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They also asked for a writ of habeas corpus, which seeks to rule an imprisonment unlawful and release the applicants.
The two men, who are known to each other, argued the alert level 4 lockdown has left them unlawfully detained and is not worth the economic cost compared with the low number of Covid-19 related deaths.
The pair have interim name suppression after citing death threats and safety risks.
The first applicant, who is currently serving a home detention sentence, told Justice Mary Peters "the whole thing's a joke" and it has become a "panic-demic, not a pandemic" – noting his sentence allows him to leave the house between 8am and 5pm each day.
He said Ardern had no grounds to enact the lockdown.
He also alleged she had conspired with Sir Stephen Tindall to ruin the economy and the United Nations Secretary-General should have been consulted instead.
The man ultimately compared Ardern to Hitler and the lockdown to the holocaust.
"I don't want my democratic rights to live in a society taken away on a whim."
The man said the nine Covid-19 related deaths that had been confirmed at the time showed the lockdown was not in line with one modelling scenario that predicted up to 80,000 deaths in New Zealand.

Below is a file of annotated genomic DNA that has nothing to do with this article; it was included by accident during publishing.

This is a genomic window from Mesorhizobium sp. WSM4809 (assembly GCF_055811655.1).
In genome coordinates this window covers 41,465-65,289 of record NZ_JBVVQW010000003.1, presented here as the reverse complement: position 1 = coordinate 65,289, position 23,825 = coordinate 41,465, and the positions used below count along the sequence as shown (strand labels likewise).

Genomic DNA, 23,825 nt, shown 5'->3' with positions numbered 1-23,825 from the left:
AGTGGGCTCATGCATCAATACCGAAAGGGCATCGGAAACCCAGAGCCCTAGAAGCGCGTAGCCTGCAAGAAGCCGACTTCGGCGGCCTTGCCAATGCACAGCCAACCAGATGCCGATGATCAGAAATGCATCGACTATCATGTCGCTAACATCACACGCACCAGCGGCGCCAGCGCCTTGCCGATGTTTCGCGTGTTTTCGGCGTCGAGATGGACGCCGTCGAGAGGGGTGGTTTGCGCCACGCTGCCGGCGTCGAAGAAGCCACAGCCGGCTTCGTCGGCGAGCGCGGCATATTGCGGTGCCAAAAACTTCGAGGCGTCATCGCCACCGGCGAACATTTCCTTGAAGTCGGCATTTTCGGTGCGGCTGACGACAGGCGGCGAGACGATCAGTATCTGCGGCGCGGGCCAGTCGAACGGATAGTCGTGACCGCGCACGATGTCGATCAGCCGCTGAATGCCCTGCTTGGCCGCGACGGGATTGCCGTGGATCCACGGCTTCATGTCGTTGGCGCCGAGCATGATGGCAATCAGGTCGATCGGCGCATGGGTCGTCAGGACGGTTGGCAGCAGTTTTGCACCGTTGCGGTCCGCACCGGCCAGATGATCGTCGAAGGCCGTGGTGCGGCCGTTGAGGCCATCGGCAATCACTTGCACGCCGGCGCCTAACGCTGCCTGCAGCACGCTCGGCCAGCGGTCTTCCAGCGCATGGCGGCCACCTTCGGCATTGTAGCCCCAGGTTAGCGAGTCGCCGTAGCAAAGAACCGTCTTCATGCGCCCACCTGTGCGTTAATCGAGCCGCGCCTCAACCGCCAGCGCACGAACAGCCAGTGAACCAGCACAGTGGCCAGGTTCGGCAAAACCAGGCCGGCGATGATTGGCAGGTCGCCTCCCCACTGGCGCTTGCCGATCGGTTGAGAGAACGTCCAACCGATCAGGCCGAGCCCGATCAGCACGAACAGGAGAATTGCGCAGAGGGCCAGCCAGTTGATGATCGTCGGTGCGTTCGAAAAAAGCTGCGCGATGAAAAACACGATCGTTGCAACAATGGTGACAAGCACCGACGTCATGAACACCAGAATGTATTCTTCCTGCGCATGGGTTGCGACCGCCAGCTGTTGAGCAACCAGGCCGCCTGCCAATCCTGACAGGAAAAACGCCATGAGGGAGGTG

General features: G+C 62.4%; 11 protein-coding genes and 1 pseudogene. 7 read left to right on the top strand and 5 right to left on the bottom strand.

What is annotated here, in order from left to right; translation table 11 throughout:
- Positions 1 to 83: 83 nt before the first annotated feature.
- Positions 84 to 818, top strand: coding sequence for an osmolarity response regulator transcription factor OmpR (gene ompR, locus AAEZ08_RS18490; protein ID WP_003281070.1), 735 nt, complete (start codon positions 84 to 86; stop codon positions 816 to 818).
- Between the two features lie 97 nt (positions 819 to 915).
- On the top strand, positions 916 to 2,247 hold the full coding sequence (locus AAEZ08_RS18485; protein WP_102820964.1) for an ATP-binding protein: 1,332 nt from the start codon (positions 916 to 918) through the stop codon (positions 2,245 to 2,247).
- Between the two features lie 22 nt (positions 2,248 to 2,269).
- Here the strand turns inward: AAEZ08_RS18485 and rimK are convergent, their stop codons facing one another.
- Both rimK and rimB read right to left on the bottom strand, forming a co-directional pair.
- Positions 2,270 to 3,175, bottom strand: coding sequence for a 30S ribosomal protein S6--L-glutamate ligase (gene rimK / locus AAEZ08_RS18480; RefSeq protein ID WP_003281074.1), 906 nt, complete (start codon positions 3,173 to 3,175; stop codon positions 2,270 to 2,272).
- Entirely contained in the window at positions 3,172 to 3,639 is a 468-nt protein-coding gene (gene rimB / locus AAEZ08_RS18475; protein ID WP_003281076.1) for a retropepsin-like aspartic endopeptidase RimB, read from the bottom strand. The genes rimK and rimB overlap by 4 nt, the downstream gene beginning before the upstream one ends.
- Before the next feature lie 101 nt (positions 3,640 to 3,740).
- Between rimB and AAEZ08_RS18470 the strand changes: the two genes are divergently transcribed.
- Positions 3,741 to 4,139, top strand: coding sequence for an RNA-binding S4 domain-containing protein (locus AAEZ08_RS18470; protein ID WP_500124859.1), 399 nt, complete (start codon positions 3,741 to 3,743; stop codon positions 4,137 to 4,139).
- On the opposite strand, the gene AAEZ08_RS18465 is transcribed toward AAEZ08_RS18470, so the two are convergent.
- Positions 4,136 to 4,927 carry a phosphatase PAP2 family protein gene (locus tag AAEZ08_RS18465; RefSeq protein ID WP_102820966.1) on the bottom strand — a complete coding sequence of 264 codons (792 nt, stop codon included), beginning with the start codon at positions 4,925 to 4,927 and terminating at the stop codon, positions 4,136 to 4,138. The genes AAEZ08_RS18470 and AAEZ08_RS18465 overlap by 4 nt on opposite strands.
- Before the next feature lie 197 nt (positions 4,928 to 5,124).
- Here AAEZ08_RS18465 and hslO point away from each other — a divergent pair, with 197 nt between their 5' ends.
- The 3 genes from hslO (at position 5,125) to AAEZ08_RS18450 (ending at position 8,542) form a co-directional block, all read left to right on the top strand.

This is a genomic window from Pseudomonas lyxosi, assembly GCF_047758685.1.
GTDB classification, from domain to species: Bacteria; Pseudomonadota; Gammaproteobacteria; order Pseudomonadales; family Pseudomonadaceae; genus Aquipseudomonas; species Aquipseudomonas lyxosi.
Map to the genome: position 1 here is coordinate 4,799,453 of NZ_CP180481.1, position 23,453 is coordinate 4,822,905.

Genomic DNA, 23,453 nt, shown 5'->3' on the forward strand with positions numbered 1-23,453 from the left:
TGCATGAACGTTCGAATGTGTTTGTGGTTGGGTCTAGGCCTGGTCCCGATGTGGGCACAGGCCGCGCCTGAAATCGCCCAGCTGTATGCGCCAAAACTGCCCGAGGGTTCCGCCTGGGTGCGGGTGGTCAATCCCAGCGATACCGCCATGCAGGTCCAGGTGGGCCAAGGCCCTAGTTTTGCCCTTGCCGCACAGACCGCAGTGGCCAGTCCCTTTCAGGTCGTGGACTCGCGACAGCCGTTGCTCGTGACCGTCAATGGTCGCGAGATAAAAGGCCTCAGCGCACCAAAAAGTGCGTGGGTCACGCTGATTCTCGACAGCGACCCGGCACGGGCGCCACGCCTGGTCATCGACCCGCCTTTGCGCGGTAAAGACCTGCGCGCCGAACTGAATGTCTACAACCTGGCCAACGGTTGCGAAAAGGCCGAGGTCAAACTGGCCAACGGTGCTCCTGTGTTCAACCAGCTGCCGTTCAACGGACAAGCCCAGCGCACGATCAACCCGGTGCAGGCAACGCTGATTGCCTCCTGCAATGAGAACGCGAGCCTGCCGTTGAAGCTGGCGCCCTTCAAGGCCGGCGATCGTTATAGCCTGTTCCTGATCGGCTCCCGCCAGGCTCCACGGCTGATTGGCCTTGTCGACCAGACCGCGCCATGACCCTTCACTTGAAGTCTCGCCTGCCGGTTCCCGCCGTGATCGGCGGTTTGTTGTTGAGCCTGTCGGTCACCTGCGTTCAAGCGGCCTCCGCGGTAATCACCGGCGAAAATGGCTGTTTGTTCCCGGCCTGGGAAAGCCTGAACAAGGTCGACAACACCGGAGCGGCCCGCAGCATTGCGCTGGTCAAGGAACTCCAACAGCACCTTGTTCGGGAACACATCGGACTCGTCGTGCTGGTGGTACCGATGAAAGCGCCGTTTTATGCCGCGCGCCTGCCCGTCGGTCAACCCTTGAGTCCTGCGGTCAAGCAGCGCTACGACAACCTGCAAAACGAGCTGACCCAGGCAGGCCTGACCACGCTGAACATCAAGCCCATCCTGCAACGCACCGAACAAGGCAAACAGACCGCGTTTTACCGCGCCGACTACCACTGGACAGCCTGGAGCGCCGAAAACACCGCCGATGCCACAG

He alleged his views were shared by "a large portion" of the population and said the Crown must have been aware the lockdown would be legally challenged "or thought New Zealand were sheep."
The man objected to Justice Peters' question to substitute Ardern for Director-General of Health Dr Ashley Bloomfield, who enacted the lockdown order.
"This is really the Ardern show," the man said. "Ardern has cried wolf and been found out," he said.
The other applicant alleged more people would now die from other illnesses, like cancer, because they will not be able to get diagnosed due to hospital resources being focused on the fight against Covid-19.
"The Prime Minister made the wrong decision … all for her political gain," he said.
Crown lawyer Austin Powell, who was virtually representing Ardern, said there were significant limits on the freedom of movement for everyone, but the restrictions did not amount to detention.
He said there were no limitations to stay a specific distance from one's home or requirements to report on movements.
Powell said Bloomfield had done what the law required of him.
He argued against the first applicant's claim the wording of the Health Act should limit the lockdown to certain persons.
"The law allows [Bloomfield] to impose those limits on persons – so it can include all persons."
Justice Peters reserved her decision, but said it would be given urgency.